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Weird and Wonderful Wednesday: The Myth of the Christmas Rose

Weird and Wonderful Wednesday: The Myth of the Christmas Rose


For the last couple of weeks, we’ve been bringing you some ‘weird and wonderful’ flowers which might…well, might leave you feeling a little bit unsettled. First we gave you the Black Bat Plant, which for all its undoubtable beauty does have a certain chilling majesty. And last week we showed you the bizarre ‘eyeball’ and ‘doll’s eye’ plants, which …well, quite frankly we haven’t been sleeping too good since.


So this time around, instead of bringing you some putrescent Carrion Flowers or something, we thought we’d take a nice break from the scary side of flowers, and show you instead a flower which not only looks great, but has some amazing legends attached to it.


So ladies and gentlemen, we give you – the Helleborus niger. The Christmas Rose. A delicate, white flower which flowers in early spring, and even winter.

  Christmas Rose

The name comes from a charming folktale. The story goes that, in certain places long ago, it was a tradition to offer a gift on Christmas Day to the baby Jesus. A poor young Jewish girl, upset because she had no gift to offer to Christ, began to cry. And where her tears landed, the delicate petals of the Christmas Rose emerged from the snow.


Another story also connects the plant to Christmas; at one time it was used at Christmas to predict the weather for the coming year. People would cut twelve flowers on Christmas Eve, and place them in a vase. Each flower represented a month of the year to come. The flowers which opened meant months which would have good weather – those which stayed closed spoke of less clement times.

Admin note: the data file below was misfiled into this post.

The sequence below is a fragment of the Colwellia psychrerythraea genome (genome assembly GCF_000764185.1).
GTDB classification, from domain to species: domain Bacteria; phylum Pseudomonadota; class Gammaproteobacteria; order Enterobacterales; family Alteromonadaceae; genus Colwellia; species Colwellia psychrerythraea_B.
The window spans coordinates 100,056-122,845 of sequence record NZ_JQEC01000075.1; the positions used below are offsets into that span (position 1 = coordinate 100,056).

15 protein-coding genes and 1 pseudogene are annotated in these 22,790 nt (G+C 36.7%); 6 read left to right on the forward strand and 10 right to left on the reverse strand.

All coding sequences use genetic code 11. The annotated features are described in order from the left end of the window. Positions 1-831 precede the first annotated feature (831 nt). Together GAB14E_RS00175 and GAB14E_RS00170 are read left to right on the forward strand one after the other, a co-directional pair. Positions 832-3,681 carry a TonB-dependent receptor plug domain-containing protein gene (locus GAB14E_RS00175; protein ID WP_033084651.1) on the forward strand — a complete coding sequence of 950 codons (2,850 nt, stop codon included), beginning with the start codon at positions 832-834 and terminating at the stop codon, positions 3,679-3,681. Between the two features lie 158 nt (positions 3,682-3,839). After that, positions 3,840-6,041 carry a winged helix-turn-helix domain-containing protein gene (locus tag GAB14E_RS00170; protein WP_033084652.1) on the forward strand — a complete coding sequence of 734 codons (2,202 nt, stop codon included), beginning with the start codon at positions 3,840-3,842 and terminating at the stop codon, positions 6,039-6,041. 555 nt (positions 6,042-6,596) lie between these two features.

Going back before Christianity, ‘hellebore’ has an exciting history both as a medicine and as a poison – although it may be that this plant was ‘white hellebore’, or Veratrum album, rather than the Christmas Rose. This plant was used by the great Hippocrates, the ‘father of Western medicine’, as a purgative. Hellebore poisoning has also been blamed for the death of Alexander the Great, and was used to poison a city’s water supply during the Siege of Kirrha in 585 BC.


But enough of these dark tales! Today’s is to be a happy blog, remember? So we’ll leave with heads full of Christmas magic, life-saving medicine – and a beautiful white flower that blooms in the winter.

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